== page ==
locked Re: From the SRHA Archives - Gondola Shortage in 1948

A&Y Dave in MD

The AAR was almost funny.  The Southern had one of the larger gondola fleets in the US, especially relative to its size (obviously nothing like the Pennsy).   I guess Faricy figured if a road had so many, it wouldn't mind adding a few more.

I'm curious since I've been reading about ATSF gondolas designed for both gravel and other loads (with drop doors) and for mill materials also (with drop ends).  Didn't the AAR think to consider the types of gons used by Southern customers vs others?  That's hinted at in the letter about 10% having to be returned empty (other than low side gons).  I wonder  also if that rule had anything to do with the fact that the Southern obtained a lot of low side gons?  A lot of people who I have talked to think it was due to the surplus of cheap manual labor in the southeast  and so low side fixed gons for gravel, sand, etc, would be cheaper and easier to unload than high side gons.  It's a plausible theory, but here's a hint that there may be more to the story.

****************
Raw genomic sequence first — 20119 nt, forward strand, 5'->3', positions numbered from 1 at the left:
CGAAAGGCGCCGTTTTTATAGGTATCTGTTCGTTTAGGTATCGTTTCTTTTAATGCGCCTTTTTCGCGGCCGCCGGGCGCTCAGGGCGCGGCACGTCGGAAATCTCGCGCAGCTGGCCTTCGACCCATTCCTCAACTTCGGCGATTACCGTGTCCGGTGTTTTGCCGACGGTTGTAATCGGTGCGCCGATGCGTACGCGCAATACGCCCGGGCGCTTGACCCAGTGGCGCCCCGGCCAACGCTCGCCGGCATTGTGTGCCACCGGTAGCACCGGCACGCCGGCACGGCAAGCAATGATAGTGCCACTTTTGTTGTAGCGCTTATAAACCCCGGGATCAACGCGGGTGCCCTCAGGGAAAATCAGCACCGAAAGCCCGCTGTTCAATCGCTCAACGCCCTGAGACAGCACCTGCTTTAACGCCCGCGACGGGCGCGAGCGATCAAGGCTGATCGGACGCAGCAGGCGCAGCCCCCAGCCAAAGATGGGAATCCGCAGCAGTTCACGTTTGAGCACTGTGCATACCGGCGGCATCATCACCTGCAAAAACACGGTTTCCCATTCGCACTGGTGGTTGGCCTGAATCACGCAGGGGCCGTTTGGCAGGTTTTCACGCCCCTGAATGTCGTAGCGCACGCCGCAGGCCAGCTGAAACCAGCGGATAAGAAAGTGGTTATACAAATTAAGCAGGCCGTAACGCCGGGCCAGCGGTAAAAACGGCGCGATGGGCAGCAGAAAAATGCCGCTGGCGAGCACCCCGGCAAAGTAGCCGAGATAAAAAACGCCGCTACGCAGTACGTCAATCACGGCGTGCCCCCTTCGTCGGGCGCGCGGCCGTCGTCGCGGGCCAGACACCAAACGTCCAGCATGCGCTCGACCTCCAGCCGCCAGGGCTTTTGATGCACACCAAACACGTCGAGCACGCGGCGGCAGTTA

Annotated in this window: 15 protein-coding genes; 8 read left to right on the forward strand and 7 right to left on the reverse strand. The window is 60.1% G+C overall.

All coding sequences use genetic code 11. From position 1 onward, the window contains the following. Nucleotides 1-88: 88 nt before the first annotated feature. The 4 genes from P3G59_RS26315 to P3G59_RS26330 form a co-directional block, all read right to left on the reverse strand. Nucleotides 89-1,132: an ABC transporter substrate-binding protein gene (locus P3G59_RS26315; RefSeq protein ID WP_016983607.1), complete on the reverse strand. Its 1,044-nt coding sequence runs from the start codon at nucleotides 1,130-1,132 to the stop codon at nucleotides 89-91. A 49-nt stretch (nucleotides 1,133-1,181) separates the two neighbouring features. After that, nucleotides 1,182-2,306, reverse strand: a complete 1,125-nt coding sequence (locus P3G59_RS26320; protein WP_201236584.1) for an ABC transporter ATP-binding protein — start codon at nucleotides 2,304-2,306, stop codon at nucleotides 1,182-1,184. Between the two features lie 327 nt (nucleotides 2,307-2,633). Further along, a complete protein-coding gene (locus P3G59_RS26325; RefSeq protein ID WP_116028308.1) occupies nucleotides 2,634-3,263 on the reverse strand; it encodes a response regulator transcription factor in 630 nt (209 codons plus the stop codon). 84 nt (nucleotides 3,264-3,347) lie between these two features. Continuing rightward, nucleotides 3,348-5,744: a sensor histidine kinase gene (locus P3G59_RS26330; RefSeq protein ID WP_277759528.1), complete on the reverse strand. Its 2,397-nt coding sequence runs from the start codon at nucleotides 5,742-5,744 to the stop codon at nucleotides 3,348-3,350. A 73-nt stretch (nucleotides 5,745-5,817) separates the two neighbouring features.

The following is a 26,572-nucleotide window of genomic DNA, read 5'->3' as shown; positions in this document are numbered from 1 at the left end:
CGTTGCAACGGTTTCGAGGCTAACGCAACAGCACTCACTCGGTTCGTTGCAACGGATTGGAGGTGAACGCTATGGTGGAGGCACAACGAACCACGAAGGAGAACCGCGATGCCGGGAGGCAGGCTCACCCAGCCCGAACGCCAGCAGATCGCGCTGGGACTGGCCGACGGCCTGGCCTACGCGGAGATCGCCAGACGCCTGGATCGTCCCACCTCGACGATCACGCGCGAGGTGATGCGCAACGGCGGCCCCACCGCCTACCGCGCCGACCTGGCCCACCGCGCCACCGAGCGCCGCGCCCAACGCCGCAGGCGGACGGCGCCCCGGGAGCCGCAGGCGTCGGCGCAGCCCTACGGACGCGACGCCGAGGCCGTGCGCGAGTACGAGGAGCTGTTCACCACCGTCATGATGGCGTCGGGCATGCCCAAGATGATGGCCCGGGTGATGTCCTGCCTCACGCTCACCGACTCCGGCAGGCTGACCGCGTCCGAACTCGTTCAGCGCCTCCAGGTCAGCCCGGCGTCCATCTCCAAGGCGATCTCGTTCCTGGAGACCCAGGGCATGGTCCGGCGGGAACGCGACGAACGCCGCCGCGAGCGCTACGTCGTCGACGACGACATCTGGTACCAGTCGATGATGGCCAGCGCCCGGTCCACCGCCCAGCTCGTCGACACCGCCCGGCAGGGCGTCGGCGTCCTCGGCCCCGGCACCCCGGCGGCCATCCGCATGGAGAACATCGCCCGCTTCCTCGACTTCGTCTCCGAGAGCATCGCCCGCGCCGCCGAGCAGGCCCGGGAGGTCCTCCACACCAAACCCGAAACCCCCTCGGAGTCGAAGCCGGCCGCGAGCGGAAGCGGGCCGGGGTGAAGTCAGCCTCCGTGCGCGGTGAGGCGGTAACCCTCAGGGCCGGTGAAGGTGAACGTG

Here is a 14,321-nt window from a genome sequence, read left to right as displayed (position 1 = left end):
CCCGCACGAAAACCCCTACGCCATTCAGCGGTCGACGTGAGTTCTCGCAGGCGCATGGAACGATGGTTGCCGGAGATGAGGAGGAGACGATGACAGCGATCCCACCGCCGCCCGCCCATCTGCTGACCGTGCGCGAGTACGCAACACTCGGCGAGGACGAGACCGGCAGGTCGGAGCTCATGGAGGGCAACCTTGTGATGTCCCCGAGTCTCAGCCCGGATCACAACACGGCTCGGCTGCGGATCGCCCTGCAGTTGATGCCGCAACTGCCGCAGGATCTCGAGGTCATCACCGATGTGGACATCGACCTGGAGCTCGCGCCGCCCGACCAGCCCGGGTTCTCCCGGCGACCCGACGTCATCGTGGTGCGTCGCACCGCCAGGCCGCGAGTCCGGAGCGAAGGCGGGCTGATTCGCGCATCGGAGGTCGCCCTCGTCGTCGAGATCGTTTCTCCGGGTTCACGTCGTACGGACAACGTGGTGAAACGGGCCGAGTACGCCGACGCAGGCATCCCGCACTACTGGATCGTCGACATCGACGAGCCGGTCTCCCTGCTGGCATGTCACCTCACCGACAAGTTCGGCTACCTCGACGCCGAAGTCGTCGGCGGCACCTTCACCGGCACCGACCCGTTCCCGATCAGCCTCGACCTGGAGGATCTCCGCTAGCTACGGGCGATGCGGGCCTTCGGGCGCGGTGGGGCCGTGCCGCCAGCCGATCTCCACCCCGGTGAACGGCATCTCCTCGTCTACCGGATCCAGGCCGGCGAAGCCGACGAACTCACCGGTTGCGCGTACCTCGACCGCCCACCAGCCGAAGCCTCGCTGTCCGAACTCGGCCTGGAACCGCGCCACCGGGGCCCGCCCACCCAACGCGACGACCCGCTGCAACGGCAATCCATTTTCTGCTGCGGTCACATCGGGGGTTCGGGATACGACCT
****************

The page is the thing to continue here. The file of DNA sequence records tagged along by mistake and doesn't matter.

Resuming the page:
Interesting bit of correspondence.


Sunday, May 31, 2020, 9:56:33 AM, you wrote:

For a medium size railroad, the Southern maintained sufficient freight cars to receive, rather than pay, per diem for interchanged freight cars. When cars were MOL free running, there are multiple letters in the Southern Presidents’ files complaining to the AAR and other railroads that Southern’s cars were not being returned in a timely manner.

The two attached letters discuss a gondola shortage in 1948, a request that the Southern buy gons and the response from SR President EE Norris.

David Bott

Sent from David Bott's desktop PC

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